Translated and edited by Voices of Ukraine
Postcards from Maidan is an art initiative that helps facilitate the psychological rehabilitation and physical recovery of patients. Artists visit the wounded and use drawings as a storytelling mechanism of Maidan. The wounded are later presented with the drawings. This is the story of one Maidan protester. This is story #19.
27 y.o., Ivano-Frankivsk Oblast, Kosovo Rayon
Artist Vita Kalmutska talked to Yury at the City Emergency Hospital. As a gift, Vita created the portrait of the protestor on site.
“Yury is laconic. He got shot by a sniper. Yury came to Maidan on January 5, by himself, completely alone. I met him on the seventh floor of the Emergency Hospital, it was a weekend evening, the floor was deserted, an incredible number of corridors, wards. I was standing there, dazed and confused. And then came Yura [diminuitive from Yury], apparently he wanted to go to the balcony to smoke. It was very difficult for him to walk. I asked him if he knew in what ward were the guys from Maidan, Yura said he was from there. We went into his room, he was not against my initiative, but showed no enthusiasm about it either. I very keenly felt his pain. Strong [pain], and not just physical body [pain].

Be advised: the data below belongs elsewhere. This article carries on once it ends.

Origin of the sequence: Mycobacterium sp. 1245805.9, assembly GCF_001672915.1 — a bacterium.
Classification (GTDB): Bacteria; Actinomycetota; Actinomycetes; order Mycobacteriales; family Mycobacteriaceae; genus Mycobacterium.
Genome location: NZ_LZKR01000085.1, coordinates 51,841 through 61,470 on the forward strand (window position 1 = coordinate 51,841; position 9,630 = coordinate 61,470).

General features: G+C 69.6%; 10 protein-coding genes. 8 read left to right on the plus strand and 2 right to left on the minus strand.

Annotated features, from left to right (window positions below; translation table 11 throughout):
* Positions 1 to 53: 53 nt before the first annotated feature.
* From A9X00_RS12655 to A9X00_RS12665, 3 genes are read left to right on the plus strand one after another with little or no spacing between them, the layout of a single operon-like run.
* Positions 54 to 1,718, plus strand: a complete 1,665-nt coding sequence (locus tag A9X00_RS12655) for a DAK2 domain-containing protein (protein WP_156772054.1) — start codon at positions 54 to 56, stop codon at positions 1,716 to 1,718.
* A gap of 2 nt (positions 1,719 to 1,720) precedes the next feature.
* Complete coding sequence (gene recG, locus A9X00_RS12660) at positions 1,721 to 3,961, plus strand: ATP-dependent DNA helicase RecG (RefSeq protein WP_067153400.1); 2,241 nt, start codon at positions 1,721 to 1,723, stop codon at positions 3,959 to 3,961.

On the morning of February 20, Yura and another fellow turned a water cannon over, [they] retreated, the Berkut [riot police] began to retreat and the people went on with the attack. [They] reached the barricades on Instytutska St., saw many snipers, they did not conceal themselves much, and Yura got shot. The guys quickly ran towards him, carried him to the doctors on Maidan, and from there into an ambulance. He was operated on the same day.
Now [volunteers] are collecting money for Yura’s rehabilitation in Italy or Spain, whichever happens. It was March 9, 6 o’clock in the evening, when I came to visit Yura. During my visit, a lot of different people came over to ask how he felt, [some of them] got into a situation where they didn’t know how to support [him], what to help [him] with. I hope Yura will get through this pain in his soul, recover and live for himself and for us. After all, he is young and beautiful, very strong, but now he is utterly lost.
It was difficult to communicate with him, he is very sad. He is an orphan, used to work as a logger. He didn’t look at his portrait. I don’t know why, because of his modesty or indifference. As it turns out, many people come to visit him. While I was there, a fellow countrywoman came over, [quite] a talkative woman, volunteers ran by, [unkown] people just came over, brought the money and thanked him.”